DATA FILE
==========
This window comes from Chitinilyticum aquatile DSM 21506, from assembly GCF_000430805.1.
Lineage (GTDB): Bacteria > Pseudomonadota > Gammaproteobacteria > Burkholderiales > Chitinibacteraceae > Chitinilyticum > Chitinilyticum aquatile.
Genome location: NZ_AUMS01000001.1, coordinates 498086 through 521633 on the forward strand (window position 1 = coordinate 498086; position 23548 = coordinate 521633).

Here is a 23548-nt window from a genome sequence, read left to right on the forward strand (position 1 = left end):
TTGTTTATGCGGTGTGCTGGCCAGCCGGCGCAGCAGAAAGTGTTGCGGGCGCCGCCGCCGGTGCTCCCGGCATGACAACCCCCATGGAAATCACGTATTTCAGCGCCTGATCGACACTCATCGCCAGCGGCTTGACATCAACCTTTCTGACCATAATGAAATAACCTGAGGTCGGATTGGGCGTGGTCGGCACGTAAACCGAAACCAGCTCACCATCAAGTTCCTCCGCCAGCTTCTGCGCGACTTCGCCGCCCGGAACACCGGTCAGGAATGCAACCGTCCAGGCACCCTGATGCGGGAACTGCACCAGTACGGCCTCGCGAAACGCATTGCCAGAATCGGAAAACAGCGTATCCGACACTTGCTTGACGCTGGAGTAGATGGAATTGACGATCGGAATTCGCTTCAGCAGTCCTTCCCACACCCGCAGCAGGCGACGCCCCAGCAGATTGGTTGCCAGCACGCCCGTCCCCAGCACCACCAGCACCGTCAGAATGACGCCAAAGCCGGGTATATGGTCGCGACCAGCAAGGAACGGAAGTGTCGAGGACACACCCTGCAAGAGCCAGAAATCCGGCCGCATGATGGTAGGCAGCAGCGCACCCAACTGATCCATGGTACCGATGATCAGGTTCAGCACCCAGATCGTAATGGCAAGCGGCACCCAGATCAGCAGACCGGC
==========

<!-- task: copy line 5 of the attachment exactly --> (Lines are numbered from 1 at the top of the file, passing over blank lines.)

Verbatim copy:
TTGTTTATGCGGTGTGCTGGCCAGCCGGCGCAGCAGAAAGTGTTGCGGGCGCCGCCGCCGGTGCTCCCGGCATGACAACCCCCATGGAAATCACGTATTTCAGCGCCTGATCGACACTCATCGCCAGCGGCTTGACATCAACCTTTCTGACCATAATGAAATAACCTGAGGTCGGATTGGGCGTGGTCGGCACGTAAACCGAAACCAGCTCACCATCAAGTTCCTCCGCCAGCTTCTGCGCGACTTCGCCGCCCGGAACACCGGTCAGGAATGCAACCGTCCAGGCACCCTGATGCGGGAACTGCACCAGTACGGCCTCGCGAAACGCATTGCCAGAATCGGAAAACAGCGTATCCGACACTTGCTTGACGCTGGAGTAGATGGAATTGACGATCGGAATTCGCTTCAGCAGTCCTTCCCACACCCGCAGCAGGCGACGCCCCAGCAGATTGGTTGCCAGCACGCCCGTCCCCAGCACCACCAGCACCGTCAGAATGACGCCAAAGCCGGGTATATGGTCGCGACCAGCAAGGAACGGAAGTGTCGAGGACACACCCTGCAAGAGCCAGAAATCCGGCCGCATGATGGTAGGCAGCAGCGCACCCAACTGATCCATGGTACCGATGATCAGGTTCAGCACCCAGATCGTAATGGCAAGCGGCACCCAGATCAGCAGACCGGC